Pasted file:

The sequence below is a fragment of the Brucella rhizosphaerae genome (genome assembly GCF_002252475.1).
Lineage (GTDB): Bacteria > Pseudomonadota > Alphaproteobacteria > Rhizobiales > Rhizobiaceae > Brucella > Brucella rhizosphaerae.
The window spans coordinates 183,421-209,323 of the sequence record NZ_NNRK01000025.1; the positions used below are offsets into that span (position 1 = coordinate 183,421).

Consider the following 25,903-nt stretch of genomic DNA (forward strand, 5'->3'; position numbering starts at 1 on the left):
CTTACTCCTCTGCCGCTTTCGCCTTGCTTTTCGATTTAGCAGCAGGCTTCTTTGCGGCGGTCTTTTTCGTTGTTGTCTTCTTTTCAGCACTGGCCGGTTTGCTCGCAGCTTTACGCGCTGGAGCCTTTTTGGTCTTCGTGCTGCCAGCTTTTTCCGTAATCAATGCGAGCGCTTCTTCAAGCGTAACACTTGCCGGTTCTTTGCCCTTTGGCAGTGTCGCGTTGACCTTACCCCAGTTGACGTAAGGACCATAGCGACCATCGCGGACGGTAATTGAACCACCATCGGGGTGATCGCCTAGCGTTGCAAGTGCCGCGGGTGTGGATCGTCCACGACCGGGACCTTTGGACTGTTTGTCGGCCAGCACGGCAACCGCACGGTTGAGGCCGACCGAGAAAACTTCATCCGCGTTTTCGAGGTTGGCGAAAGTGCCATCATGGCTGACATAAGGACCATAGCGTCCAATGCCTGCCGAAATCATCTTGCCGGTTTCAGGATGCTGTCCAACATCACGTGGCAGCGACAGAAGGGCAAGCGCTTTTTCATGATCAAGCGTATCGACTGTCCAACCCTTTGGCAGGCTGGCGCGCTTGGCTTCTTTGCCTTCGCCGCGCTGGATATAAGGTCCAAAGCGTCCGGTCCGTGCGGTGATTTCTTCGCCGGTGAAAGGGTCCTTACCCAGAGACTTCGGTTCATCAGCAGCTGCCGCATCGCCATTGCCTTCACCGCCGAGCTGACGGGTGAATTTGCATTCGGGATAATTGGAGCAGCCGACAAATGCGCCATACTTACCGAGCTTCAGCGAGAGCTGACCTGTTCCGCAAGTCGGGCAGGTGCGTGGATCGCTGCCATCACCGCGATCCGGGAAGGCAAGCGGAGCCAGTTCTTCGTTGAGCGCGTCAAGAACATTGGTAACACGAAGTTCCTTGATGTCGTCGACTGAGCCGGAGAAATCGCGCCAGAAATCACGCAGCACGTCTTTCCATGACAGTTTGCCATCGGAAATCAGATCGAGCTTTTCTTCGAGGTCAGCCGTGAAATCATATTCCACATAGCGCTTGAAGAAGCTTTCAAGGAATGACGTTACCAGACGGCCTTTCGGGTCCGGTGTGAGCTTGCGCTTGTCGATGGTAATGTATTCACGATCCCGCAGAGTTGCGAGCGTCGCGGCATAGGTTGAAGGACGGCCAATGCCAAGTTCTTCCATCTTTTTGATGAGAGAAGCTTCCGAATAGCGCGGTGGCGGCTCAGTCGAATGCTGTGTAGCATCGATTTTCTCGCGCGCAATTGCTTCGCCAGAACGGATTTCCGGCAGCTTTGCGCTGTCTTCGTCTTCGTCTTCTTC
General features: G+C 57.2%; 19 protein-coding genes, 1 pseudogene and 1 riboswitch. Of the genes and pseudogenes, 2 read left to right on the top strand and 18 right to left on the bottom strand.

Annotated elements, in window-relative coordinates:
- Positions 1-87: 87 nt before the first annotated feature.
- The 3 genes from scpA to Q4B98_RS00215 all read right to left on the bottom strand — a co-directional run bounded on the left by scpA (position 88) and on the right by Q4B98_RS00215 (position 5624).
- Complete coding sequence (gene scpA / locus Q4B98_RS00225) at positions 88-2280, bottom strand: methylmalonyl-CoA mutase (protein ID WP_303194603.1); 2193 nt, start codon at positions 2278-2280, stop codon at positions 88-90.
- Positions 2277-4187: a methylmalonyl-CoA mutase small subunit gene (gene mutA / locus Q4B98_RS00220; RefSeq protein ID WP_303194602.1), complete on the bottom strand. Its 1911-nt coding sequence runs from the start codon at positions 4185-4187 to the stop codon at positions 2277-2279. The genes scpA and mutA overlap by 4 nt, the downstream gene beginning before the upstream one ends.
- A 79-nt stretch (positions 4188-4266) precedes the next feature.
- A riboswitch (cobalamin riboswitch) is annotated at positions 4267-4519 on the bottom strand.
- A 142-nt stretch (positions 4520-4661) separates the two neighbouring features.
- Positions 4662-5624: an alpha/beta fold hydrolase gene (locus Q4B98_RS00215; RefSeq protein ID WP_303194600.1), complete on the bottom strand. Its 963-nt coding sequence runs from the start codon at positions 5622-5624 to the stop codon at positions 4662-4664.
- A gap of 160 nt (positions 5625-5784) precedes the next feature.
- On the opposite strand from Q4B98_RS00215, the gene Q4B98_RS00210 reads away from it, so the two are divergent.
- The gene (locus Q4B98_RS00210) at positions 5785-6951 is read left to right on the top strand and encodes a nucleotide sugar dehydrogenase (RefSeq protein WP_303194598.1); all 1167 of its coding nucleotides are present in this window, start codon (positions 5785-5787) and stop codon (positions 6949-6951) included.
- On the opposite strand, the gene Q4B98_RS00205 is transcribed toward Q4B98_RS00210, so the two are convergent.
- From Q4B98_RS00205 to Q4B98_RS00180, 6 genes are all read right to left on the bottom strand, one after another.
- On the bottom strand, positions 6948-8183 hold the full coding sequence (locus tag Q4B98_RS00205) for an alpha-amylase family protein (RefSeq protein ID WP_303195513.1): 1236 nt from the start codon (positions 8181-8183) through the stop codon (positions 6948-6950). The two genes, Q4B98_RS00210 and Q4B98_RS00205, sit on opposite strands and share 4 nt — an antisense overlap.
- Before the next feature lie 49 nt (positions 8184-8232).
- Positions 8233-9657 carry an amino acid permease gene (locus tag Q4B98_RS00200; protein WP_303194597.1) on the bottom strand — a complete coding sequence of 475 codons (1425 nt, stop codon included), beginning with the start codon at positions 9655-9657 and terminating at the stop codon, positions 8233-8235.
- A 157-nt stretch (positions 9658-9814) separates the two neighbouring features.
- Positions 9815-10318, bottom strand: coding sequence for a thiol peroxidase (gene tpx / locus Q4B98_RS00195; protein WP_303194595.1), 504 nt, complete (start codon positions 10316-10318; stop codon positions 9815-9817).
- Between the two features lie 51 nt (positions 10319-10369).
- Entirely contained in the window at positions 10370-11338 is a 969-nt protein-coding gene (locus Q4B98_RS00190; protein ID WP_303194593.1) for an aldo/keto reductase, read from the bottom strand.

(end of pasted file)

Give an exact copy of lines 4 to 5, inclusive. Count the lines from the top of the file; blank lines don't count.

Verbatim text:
Consider the following 25,903-nt stretch of genomic DNA (forward strand, 5'->3'; position numbering starts at 1 on the left):
CTTACTCCTCTGCCGCTTTCGCCTTGCTTTTCGATTTAGCAGCAGGCTTCTTTGCGGCGGTCTTTTTCGTTGTTGTCTTCTTTTCAGCACTGGCCGGTTTGCTCGCAGCTTTACGCGCTGGAGCCTTTTTGGTCTTCGTGCTGCCAGCTTTTTCCGTAATCAATGCGAGCGCTTCTTCAAGCGTAACACTTGCCGGTTCTTTGCCCTTTGGCAGTGTCGCGTTGACCTTACCCCAGTTGACGTAAGGACCATAGCGACCATCGCGGACGGTAATTGAACCACCATCGGGGTGATCGCCTAGCGTTGCAAGTGCCGCGGGTGTGGATCGTCCACGACCGGGACCTTTGGACTGTTTGTCGGCCAGCACGGCAACCGCACGGTTGAGGCCGACCGAGAAAACTTCATCCGCGTTTTCGAGGTTGGCGAAAGTGCCATCATGGCTGACATAAGGACCATAGCGTCCAATGCCTGCCGAAATCATCTTGCCGGTTTCAGGATGCTGTCCAACATCACGTGGCAGCGACAGAAGGGCAAGCGCTTTTTCATGATCAAGCGTATCGACTGTCCAACCCTTTGGCAGGCTGGCGCGCTTGGCTTCTTTGCCTTCGCCGCGCTGGATATAAGGTCCAAAGCGTCCGGTCCGTGCGGTGATTTCTTCGCCGGTGAAAGGGTCCTTACCCAGAGACTTCGGTTCATCAGCAGCTGCCGCATCGCCATTGCCTTCACCGCCGAGCTGACGGGTGAATTTGCATTCGGGATAATTGGAGCAGCCGACAAATGCGCCATACTTACCGAGCTTCAGCGAGAGCTGACCTGTTCCGCAAGTCGGGCAGGTGCGTGGATCGCTGCCATCACCGCGATCCGGGAAGGCAAGCGGAGCCAGTTCTTCGTTGAGCGCGTCAAGAACATTGGTAACACGAAGTTCCTTGATGTCGTCGACTGAGCCGGAGAAATCGCGCCAGAAATCACGCAGCACGTCTTTCCATGACAGTTTGCCATCGGAAATCAGATCGAGCTTTTCTTCGAGGTCAGCCGTGAAATCATATTCCACATAGCGCTTGAAGAAGCTTTCAAGGAATGACGTTACCAGACGGCCTTTCGGGTCCGGTGTGAGCTTGCGCTTGTCGATGGTAATGTATTCACGATCCCGCAGAGTTGCGAGCGTCGCGGCATAGGTTGAAGGACGGCCAATGCCAAGTTCTTCCATCTTTTTGATGAGAGAAGCTTCCGAATAGCGCGGTGGCGGCTCAGTCGAATGCTGTGTAGCATCGATTTTCTCGCGCGCAATTGCTTCGCCAGAACGGATTTCCGGCAGCTTTGCGCTGTCTTCGTCTTCGTCTTCTTC